Stonehearst Asylum

Known for his old-school suspense and horror films, director Brad Anderson (The Machinist, Transsiberian) shows an uncommon sympathy toward his characters. No matter how minor or how despicable they might be, Anderson grants each of them some distinctive, humanizing trait; even the serial killer who drives the action of The Call (2013) is presented as a victim of childhood trauma. This evenhanded treatment enables Anderson to shift audience identification fluidly from one character to another, which certainly comes in handy in Stonehearst Asylum. Based on Edgar Allan Poe’s “The System of Doctor Tarr and Professor Fether,” this rather creeky gothic horror tale derives much of its suspense from the fact that one can’t decide whom to trust.

Set in 1899, the story gets rolling when a young psychiatrist named Edward Newgate (Jim Sturgess) accepts a job at the title institution, a mental hospital isolated in a wooded, mountainous region. The eerily poised head doctor, Charles Lamb (Ben Kingsley), has instituted an experimental program in which patients interact freely with the staff. Even dangerous psychopaths are allowed to roam about the place unfettered and take part in the doctors’ dinner parties. Despite this tolerant philosophy, however, Lamb reacts angrily whenever someone challenges his methods, and his thuggish chief deputy (David Thewlis) maintains order with threats of violence.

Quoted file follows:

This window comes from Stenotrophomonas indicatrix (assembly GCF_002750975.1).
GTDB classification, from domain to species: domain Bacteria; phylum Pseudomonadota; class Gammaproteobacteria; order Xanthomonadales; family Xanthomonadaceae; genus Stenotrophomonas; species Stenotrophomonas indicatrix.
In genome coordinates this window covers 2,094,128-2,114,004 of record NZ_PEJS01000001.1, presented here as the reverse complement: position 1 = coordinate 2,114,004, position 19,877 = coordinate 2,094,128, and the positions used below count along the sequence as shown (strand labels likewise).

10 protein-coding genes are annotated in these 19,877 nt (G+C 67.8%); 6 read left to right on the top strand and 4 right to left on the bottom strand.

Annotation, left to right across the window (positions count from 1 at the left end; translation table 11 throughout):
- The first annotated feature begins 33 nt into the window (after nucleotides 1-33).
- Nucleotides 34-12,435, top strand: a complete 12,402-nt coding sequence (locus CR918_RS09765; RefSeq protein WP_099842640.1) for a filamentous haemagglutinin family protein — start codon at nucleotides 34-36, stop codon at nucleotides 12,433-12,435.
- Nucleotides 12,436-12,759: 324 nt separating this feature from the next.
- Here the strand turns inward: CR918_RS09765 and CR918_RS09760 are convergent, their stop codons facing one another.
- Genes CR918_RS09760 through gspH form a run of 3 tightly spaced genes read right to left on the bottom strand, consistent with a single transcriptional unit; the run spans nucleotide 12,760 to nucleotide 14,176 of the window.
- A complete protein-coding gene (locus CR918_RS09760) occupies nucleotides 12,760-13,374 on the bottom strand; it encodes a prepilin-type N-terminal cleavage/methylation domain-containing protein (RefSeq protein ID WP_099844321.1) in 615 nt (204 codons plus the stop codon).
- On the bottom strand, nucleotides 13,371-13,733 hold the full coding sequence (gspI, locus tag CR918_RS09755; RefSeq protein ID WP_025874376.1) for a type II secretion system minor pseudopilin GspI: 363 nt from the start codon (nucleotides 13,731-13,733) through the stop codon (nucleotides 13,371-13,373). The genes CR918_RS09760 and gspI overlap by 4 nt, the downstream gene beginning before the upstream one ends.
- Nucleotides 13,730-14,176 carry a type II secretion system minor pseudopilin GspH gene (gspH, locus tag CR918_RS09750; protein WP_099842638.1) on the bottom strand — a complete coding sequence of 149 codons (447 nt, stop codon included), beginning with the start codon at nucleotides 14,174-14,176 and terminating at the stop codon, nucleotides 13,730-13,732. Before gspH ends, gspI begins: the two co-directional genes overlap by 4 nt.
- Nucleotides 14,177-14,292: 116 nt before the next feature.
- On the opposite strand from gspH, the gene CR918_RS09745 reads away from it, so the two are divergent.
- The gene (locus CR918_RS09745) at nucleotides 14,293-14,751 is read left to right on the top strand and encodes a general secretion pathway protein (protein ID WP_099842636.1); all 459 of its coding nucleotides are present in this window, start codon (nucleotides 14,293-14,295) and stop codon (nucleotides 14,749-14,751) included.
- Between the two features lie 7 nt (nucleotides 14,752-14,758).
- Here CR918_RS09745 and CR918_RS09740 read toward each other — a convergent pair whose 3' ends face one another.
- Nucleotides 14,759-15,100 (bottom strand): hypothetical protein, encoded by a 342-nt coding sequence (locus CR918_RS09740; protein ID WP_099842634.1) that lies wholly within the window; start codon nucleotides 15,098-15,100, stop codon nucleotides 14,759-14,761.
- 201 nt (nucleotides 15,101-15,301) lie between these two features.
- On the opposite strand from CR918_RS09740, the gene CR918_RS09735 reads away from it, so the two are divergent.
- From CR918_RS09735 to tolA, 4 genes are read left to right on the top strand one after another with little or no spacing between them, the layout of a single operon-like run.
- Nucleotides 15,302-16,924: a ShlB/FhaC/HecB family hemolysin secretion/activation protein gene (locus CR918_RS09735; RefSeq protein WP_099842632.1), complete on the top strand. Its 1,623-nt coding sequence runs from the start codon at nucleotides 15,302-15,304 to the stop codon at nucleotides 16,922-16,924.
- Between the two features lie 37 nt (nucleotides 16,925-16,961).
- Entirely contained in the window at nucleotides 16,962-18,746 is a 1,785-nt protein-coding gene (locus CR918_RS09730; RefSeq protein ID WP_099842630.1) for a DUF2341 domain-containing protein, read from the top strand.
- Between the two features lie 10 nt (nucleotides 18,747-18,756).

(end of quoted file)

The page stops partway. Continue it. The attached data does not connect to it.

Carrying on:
This setup all but screams that a plot twist is coming, and screenwriter Joe Gangemi, to his credit, gets it out of the way relatively early. (Spoilers follow.) A few nights after Newgate arrives, he discovers that Lamb and the other doctors are actually patients who revolted, locking up the real doctors and nurses. For the next hour of the film, Newgate conspires to free the imprisoned staff, who are slowly starving to death. But while he’s devising his plan, he learns that the legitimate head doctor, Benjamin Salt (Michael Caine), was an unfeeling brute who conducted medical experiments on the inmates. One comes to sympathize simultaneously with them and the doctors, since both can now claim to be victims of abuse. As these two factions compete for the moral high ground, so too do Kingsley and Caine compete to give the hammiest performance. Anderson gives them plenty of room to duke it out, and his deliberately theatrical mise-en-scene provides a fitting backdrop for their competition.